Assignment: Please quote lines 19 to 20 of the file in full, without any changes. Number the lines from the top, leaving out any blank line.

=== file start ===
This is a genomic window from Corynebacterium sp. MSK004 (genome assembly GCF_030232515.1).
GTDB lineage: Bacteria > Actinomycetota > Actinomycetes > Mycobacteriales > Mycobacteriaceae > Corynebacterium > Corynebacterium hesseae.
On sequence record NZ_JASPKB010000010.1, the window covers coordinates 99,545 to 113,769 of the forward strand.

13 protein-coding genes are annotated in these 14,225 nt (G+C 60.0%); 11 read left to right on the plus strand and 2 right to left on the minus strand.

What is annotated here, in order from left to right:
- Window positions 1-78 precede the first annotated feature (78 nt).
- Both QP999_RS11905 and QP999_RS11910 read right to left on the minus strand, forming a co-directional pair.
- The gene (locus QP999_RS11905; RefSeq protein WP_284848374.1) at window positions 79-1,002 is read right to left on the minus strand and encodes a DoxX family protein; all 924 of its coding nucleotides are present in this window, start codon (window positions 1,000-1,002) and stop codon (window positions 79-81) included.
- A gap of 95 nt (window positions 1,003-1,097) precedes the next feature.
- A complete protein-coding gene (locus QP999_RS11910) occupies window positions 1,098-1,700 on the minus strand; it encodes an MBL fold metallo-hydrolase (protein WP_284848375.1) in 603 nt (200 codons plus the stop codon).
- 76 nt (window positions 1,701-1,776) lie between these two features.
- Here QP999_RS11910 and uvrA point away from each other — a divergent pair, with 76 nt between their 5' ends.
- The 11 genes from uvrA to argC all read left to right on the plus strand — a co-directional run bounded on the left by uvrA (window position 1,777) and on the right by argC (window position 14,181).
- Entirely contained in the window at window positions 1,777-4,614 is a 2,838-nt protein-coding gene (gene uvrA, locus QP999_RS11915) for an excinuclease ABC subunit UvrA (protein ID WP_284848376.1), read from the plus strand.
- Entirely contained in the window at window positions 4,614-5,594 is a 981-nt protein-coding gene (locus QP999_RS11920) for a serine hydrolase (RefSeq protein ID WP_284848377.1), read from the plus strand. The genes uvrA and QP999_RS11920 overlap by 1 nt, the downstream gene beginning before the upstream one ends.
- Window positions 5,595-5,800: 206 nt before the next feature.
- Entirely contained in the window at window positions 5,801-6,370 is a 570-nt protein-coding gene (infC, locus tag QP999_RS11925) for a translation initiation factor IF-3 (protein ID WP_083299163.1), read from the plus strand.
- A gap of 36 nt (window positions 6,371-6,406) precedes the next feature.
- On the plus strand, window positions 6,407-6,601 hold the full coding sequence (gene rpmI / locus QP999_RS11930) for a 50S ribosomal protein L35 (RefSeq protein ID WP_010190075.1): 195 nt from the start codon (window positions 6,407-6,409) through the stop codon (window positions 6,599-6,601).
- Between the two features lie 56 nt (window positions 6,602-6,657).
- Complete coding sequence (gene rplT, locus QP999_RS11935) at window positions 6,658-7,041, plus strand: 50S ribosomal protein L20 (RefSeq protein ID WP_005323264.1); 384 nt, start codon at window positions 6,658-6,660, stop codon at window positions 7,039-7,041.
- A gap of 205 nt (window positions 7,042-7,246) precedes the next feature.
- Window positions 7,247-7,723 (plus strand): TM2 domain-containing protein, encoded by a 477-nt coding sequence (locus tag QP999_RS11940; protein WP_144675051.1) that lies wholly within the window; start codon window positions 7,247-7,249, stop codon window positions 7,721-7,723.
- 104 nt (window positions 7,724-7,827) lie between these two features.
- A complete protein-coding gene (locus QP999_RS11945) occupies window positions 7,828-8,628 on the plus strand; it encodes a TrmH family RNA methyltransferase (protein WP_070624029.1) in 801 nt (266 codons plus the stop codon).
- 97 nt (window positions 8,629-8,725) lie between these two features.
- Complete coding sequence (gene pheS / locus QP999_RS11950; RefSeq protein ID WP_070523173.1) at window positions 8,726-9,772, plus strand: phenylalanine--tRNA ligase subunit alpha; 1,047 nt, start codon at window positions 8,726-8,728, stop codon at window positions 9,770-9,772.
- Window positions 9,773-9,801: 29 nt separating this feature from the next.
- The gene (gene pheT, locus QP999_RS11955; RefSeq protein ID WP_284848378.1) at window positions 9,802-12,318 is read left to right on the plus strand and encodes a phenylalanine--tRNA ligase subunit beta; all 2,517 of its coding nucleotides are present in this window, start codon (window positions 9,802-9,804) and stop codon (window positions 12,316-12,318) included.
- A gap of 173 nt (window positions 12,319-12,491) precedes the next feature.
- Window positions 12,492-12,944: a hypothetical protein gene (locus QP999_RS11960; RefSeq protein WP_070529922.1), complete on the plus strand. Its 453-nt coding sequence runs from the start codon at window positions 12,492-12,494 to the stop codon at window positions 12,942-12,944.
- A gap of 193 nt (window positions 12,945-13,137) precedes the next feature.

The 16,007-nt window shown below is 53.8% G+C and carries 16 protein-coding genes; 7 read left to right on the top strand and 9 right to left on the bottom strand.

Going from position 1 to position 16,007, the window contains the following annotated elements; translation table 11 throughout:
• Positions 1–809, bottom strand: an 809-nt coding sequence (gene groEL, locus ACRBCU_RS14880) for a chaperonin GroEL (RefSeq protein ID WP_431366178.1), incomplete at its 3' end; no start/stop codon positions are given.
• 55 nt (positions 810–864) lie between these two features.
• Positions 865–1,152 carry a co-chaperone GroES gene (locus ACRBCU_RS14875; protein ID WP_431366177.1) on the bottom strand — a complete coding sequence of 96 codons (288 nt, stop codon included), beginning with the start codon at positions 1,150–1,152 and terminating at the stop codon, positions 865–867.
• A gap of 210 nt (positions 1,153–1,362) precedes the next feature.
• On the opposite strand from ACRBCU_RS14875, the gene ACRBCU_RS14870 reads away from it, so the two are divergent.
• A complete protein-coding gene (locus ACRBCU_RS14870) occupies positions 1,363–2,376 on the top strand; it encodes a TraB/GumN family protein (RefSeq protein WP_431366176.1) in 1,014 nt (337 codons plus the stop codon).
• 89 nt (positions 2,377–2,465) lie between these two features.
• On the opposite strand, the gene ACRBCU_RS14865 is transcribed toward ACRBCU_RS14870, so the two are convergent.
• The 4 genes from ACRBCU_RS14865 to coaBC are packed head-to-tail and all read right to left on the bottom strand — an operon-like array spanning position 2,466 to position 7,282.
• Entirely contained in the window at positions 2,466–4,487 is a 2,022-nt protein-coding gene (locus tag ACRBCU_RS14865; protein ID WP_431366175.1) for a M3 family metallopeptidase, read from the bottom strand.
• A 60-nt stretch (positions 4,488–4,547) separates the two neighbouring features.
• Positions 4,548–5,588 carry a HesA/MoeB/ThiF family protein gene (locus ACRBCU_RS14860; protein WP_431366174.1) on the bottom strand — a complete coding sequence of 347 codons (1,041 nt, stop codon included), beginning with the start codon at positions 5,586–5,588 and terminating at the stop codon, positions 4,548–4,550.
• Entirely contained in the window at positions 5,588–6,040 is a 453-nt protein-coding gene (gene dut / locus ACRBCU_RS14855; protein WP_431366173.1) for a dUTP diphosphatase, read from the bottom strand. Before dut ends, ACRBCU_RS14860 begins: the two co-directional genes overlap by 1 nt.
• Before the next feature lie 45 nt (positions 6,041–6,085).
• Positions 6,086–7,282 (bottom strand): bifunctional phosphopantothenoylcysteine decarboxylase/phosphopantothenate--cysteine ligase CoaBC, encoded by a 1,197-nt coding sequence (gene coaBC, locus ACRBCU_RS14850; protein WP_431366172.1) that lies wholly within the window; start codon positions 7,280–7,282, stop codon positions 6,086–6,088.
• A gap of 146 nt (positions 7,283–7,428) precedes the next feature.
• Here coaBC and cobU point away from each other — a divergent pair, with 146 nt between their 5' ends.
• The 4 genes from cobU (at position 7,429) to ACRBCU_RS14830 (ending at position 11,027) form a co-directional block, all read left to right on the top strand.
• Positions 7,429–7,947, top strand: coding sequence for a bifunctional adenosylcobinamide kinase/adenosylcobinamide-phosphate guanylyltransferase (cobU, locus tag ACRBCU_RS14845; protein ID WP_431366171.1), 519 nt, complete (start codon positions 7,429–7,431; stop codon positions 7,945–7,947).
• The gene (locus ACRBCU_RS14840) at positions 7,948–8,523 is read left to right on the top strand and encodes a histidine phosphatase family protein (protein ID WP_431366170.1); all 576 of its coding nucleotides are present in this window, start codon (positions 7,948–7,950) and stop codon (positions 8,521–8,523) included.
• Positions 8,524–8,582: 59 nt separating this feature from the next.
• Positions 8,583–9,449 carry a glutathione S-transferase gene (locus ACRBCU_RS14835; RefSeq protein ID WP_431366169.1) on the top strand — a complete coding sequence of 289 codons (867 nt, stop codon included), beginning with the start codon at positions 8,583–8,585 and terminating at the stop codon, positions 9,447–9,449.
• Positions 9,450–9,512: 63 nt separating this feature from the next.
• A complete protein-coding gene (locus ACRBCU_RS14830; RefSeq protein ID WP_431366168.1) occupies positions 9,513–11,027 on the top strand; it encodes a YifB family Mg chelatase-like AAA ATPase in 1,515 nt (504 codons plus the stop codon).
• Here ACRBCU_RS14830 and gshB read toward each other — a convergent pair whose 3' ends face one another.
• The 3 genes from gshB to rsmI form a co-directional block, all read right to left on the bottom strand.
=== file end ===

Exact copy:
- On the plus strand, window positions 6,407-6,601 hold the full coding sequence (gene rpmI / locus QP999_RS11930) for a 50S ribosomal protein L35 (RefSeq protein ID WP_010190075.1): 195 nt from the start codon (window positions 6,407-6,409) through the stop codon (window positions 6,599-6,601).
- Between the two features lie 56 nt (window positions 6,602-6,657).